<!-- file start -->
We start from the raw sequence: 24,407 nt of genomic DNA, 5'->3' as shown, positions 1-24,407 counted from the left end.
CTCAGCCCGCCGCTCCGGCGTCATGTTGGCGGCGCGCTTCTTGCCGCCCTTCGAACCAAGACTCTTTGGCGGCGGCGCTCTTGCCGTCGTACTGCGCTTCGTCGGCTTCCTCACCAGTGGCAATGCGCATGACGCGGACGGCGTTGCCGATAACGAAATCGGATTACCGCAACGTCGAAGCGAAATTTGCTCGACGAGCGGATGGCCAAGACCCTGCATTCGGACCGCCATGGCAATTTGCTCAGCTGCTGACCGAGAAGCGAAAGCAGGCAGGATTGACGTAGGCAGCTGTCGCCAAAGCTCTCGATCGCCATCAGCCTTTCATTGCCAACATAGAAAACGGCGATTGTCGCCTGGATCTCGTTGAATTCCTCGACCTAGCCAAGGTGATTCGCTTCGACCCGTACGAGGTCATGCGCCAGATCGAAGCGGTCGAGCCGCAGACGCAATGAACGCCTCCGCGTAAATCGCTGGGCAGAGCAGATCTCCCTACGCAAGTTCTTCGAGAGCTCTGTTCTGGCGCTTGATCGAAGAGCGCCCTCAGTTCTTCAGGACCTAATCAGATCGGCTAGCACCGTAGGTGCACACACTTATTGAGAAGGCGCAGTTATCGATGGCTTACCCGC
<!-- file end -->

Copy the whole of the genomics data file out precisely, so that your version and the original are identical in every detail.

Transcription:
We start from the raw sequence: 24,407 nt of genomic DNA, 5'->3' as shown, positions 1-24,407 counted from the left end.
CTCAGCCCGCCGCTCCGGCGTCATGTTGGCGGCGCGCTTCTTGCCGCCCTTCGAACCAAGACTCTTTGGCGGCGGCGCTCTTGCCGTCGTACTGCGCTTCGTCGGCTTCCTCACCAGTGGCAATGCGCATGACGCGGACGGCGTTGCCGATAACGAAATCGGATTACCGCAACGTCGAAGCGAAATTTGCTCGACGAGCGGATGGCCAAGACCCTGCATTCGGACCGCCATGGCAATTTGCTCAGCTGCTGACCGAGAAGCGAAAGCAGGCAGGATTGACGTAGGCAGCTGTCGCCAAAGCTCTCGATCGCCATCAGCCTTTCATTGCCAACATAGAAAACGGCGATTGTCGCCTGGATCTCGTTGAATTCCTCGACCTAGCCAAGGTGATTCGCTTCGACCCGTACGAGGTCATGCGCCAGATCGAAGCGGTCGAGCCGCAGACGCAATGAACGCCTCCGCGTAAATCGCTGGGCAGAGCAGATCTCCCTACGCAAGTTCTTCGAGAGCTCTGTTCTGGCGCTTGATCGAAGAGCGCCCTCAGTTCTTCAGGACCTAATCAGATCGGCTAGCACCGTAGGTGCACACACTTATTGAGAAGGCGCAGTTATCGATGGCTTACCCGC